AS A junior reporter covering the media sector some years ago, I got an off-the-record sit-down conversation with one of the country’s leading CEOs at the time, giving me the lowdown on what makes a successful player in the space.

What I can still vaguely remember is that a successful media company must have two things: exclusivity and a moneyed audience. It makes no sense playing in a space where everyone and their dog can easily enter.

So regulation is important if one is to turn a profit as a radio station or set up a pay-TV operation. Regulation answers to the need of exclusivity. There are only so many FM radio spots that can be dished out in Johannesburg by the Independent Communications Authority of SA and only so many TV licences.

Walmart is outside India’s door, waiting for policies to change so it can meet whatever conditions and get in first. The hoops South Africa made it jump through were par for the course, as above all it treasures and understands exclusivity.

For a successful media company, after exclusivity, it’s about attracting the right audience and one that advertisers need to reach. This answers to content.

A successful television operator will get the best talent at whatever the cost, the best programming and, most important, sport.

Having managed to tick these boxes, a media company — under good management — has a great business model. This is exactly the environment that the Koos Bekker-led Naspers finds itself in, hence its dominance not only of South Africa’s pay-TV space, but virtually that of the entire African continent.

The lesson I was taught at a coffee table in a Sandton office some years ago came back to me yesterday when I saw that the Cape Town-based company had reached yet another record high.

Driving Naspers to its highs is its exposure to what many consider a recovering Chinese economy this year. Naspers owns 34% of Tencent, China’s largest and most used internet service portal.

The investment in China is much like its position locally. It’s a highly regulated market and one fraught with government obstacles, and it passes the exclusivity test.

Rupert Murdoch, head of probably the most aggressive media empire of all time, has tried for about 20 years to get a place for his beloved News Corporation.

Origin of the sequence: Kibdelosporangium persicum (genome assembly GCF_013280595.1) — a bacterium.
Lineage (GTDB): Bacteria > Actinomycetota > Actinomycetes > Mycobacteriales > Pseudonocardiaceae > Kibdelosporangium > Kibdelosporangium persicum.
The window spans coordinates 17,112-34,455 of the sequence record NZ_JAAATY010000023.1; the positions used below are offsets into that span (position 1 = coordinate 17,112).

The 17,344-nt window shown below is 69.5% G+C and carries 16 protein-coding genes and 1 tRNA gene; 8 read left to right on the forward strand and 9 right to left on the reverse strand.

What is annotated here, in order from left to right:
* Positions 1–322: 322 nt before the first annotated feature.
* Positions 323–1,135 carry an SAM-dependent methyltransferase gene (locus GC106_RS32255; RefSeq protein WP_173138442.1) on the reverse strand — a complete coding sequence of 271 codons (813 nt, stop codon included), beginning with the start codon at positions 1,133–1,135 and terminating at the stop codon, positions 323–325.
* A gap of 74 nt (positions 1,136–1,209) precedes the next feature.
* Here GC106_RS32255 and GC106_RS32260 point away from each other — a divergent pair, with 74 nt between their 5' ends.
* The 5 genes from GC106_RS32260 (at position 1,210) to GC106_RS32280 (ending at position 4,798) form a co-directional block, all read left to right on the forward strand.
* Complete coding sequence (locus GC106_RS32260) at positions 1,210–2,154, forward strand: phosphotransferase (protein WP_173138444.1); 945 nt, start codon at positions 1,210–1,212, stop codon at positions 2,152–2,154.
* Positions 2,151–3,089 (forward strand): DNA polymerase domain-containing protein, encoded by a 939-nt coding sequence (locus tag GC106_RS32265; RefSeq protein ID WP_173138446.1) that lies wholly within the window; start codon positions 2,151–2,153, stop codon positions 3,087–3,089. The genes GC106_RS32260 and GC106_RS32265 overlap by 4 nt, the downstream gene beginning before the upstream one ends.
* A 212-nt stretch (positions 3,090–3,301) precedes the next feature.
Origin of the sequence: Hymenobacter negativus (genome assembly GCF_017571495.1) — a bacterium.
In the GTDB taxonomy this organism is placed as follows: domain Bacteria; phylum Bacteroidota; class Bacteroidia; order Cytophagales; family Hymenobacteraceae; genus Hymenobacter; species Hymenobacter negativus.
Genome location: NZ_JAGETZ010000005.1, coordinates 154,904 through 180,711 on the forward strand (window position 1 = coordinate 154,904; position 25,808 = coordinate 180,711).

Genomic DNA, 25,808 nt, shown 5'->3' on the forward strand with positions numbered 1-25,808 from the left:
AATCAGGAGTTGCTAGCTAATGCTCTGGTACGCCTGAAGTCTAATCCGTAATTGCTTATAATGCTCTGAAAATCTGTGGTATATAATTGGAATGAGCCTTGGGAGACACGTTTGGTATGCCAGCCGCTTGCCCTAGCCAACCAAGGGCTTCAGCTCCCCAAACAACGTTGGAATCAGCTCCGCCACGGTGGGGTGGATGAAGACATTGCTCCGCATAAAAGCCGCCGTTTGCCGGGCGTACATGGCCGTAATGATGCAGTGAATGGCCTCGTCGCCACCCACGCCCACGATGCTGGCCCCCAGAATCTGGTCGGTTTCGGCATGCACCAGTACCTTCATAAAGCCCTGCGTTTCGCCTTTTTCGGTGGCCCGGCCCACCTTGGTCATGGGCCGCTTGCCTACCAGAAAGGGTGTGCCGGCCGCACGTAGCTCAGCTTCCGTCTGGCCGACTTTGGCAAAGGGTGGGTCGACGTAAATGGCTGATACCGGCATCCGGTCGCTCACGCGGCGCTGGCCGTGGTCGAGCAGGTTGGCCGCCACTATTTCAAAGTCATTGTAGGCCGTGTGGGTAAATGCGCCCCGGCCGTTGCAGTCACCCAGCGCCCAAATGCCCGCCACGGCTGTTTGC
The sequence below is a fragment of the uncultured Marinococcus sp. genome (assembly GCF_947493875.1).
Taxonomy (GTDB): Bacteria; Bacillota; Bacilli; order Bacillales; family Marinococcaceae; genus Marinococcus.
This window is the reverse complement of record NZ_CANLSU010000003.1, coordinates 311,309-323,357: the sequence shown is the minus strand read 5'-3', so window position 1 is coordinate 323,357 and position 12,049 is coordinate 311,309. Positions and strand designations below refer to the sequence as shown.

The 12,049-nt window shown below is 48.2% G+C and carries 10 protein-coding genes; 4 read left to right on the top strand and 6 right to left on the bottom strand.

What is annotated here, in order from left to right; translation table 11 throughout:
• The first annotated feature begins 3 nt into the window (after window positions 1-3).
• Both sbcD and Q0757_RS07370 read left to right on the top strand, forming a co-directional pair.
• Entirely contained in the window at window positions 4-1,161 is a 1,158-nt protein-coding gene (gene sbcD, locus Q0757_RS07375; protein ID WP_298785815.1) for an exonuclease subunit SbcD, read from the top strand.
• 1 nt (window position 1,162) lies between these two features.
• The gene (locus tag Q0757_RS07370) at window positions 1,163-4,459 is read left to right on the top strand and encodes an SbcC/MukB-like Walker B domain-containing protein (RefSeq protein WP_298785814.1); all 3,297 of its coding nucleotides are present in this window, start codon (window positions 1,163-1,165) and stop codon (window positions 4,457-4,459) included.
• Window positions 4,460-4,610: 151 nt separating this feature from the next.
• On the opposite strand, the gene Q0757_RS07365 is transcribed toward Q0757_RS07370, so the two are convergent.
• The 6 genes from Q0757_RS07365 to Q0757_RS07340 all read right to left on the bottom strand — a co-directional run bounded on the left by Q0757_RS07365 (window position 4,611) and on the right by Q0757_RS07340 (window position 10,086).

As long as Naspers continues to peruse opportunities in developing markets such as China and in recent times in Turkey — in partnership with locals — the company looks likely to stay ahead of the curve in the exclusivity stakes.

Which makes me think that there’ll have to come a time when someone, and probably an international player, will have to make a play for the company. They’ll just need to get around that complex A-shares structure or wait until management decides to move on.

...

THE question after the Reserve Bank’s not-so-surprising decision not to cut rates yesterday is: can the bank afford not to cut them if economic conditions worsen in South Africa and globally?

With a rand above the R9/$ mark and expectations of desperate economic conditions in 2013 if the country doesn’t manage to get its export sectors, namely mining and agriculture, running at full capacity, just how much choice will the Bank have in the matter?

There are many risks to another cut and the most damaging is inflation. "For a cut to now occur there needs to be definite evidence of no wage-inflation spiral and an additional growth shock," according to a Nomura note.

"But we still think that the risk of cuts is greater than the market currently thinks."

I haven’t heard any economist officially describe the South African economy as one in a state of stagflation — high inflation and low growth. But if prospects do not improve, with a stronger China and US, we definitely risk developing the same problem that befell Margaret Thatcher’s Britain in the seventies.

...

IT HAS not been easy being a Bafana Bafana supporter and I have been one since Doctor Khumalo scored our first official goal on that rain-soaked night in Durban in 1992 against Cameroon in the African Nations Cup.

The national team’s glory years were undoubtedly between 1996 and 2002. In that period, we were continental champions and appeared at two World Cups.

Last weekend, I asked for just 90 minutes of that glory and only got some of it this past Wednesday. I prostrate myself again before the football gods and ask for another 90 minutes on Sunday.